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Latest economic news, new mortgage regulations and bond yields update

  • Jason Ellis, Senior Vice President and Managing Director, Capital Markets

Good Morning Canadian Mortgage People.

Forgive me.  For those of you who’ve noticed, it’s been a few weeks since my last post.  To be fair, my intentions were good last week.  I had the whole Friday the 13th angle to work with and had lined up all my favourite horror movie quotes for your triskaidekaphobic pleasure.  Alas, my day job got in the way and I never did finish it.  As a consequence, the marketing department has put me on double secret probation and taken away all First National swag privileges until I get back to work.

Before we jump into it, I was reminded that I forgot to go to Port Dover for the big Friday the 13th motorcycle rally last week.   If you know about Port Dover, you know that a Bay Street Treasury Guy on an Italian motorcycle doesn’t really fit in.  That doesn’t matter though.  All that matters is who you ride with.  That’s what makes it so much fun.  That said, this entry is dedicated to my friend and mortgage guy SP.  I’m looking forward to rolling into Port Dover with you on Friday, April 13th 2018. 

So a lot has happened since my last post but there’s no point trying to catch up on all of it.  There just isn’t enough time and let’s be honest, you’d be bored to tears before we got through it all.  Instead, I’ll just stick to my usual topics.

Bond Yields
5’s are trading around 1.70% and are just a couple basis points lower on the week.   For context, the recent high was 1.81%, set about a month ago and it’s been a slow but steady grind lower since then.  I appreciate that some kind of compelling explanation for the lower rates is the value added proposition of a commentary like this, but to be honest, I can’t come up with a cohesive argument.  More buyers than sellers I expect.

10’s are similarly unchanged on the week around 2.02% compared to their recent high of 2.13% back on September 27th.

Spreads
Other than financials which have enjoyed a slow grind tighter, Canadian corporate credit spreads are generally unchanged over the last few weeks.  A new 5 year bank deposit note would come around +77 today compared to +84 at the beginning of September.   The CDX  IG28 index, an investment grade index composed of 125 equally weighted credit default swaps on investment grade issues and a broadly watched indicator of credit is at a 6-month low of 52 (compared to 67 6 months ago and 80 1 year ago).  So that’s nice.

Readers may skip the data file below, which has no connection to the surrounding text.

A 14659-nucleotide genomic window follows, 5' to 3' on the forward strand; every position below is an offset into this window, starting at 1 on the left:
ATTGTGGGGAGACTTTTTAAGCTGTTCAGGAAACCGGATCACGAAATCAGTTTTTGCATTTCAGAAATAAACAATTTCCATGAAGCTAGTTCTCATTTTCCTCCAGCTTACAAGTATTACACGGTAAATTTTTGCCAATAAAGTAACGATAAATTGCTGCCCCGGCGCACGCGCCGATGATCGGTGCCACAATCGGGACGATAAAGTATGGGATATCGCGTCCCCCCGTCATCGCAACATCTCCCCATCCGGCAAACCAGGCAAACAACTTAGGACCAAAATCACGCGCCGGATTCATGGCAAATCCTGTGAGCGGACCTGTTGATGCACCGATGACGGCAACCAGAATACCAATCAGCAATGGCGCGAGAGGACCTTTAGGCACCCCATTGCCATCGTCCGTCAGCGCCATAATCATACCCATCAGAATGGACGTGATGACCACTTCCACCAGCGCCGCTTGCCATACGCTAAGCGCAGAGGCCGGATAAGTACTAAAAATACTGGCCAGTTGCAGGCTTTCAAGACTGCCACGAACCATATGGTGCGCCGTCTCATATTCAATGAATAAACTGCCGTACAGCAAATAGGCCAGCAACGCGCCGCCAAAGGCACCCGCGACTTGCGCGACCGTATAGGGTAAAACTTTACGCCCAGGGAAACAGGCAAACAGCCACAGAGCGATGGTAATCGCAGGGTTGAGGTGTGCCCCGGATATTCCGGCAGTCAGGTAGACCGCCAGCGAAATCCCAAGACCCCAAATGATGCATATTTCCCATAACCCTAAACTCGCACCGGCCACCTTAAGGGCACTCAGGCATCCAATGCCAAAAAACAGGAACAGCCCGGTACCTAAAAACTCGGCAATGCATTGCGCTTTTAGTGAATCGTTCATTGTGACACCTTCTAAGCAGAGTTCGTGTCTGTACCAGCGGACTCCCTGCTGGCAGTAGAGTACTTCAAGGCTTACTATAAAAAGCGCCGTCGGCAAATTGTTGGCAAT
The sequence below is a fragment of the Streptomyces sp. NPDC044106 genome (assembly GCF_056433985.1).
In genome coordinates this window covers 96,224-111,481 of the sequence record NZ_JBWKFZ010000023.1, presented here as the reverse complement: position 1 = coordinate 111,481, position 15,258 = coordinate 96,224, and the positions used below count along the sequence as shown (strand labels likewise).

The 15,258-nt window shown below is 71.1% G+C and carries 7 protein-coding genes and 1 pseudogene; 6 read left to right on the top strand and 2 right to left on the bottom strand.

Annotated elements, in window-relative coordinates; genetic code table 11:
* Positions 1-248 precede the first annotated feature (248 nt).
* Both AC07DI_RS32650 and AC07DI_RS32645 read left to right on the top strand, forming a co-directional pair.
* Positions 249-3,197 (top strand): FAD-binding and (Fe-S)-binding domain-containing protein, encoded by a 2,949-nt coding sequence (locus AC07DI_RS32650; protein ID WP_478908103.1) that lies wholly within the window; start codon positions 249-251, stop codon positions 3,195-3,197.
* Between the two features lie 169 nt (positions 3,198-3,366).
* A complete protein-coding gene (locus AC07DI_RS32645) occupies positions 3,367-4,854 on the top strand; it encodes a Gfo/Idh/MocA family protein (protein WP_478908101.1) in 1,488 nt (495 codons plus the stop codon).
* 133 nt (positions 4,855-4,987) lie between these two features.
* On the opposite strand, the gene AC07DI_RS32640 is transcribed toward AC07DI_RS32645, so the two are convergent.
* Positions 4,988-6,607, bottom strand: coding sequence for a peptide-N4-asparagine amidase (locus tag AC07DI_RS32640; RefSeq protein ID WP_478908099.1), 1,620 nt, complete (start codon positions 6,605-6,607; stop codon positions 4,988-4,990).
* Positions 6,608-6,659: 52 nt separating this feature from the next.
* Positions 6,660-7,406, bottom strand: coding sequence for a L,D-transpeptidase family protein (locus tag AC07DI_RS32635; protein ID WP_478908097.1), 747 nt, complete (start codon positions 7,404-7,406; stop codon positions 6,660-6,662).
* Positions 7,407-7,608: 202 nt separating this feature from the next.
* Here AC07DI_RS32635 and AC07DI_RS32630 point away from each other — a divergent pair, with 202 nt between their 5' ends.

Economic News
In economic news this morning, Canadians are shopping less and not paying too much more than last year for what they are buying.  Retail sales fell -0.3% (MoM) in August compared to +0.5% expected and +0.4% in July. Canadian CPI came in a tick lower than expected at +1.6% (YoY) against +1.7% forecast.  That compares to the prior reading at 1.4%.  Gasoline prices factored heavily in the CPI reading with prices at the pump climbing 14% largely due to weather related impacts to refining.  The data suggests another modest reading for GDP and a dovish BoC next Wednesday.  Probability of a hike is around 15%...down from 35% a week ago.

Mortgage Regulation
I’d be negligent if I didn’t at least mention the new OSFI B-20 mortgage underwriting rules that were released this week.  They come into effect in January.  The headline change is the introduction of the qualifying rate to be used in calculating a borrower’s debt servicing ratios.  Currently, borrowers can qualify for a conventional mortgage (LTV<80%) at the contract rate on the loan.  Going forward, they will have to qualify using the higher of the contract rate +2.0% or the Bank of Canada posted rate (currently 4.89%).  For borrowers who were near the limits on their GDS/TDS ratios, the result could be a significant reduction in loan amount.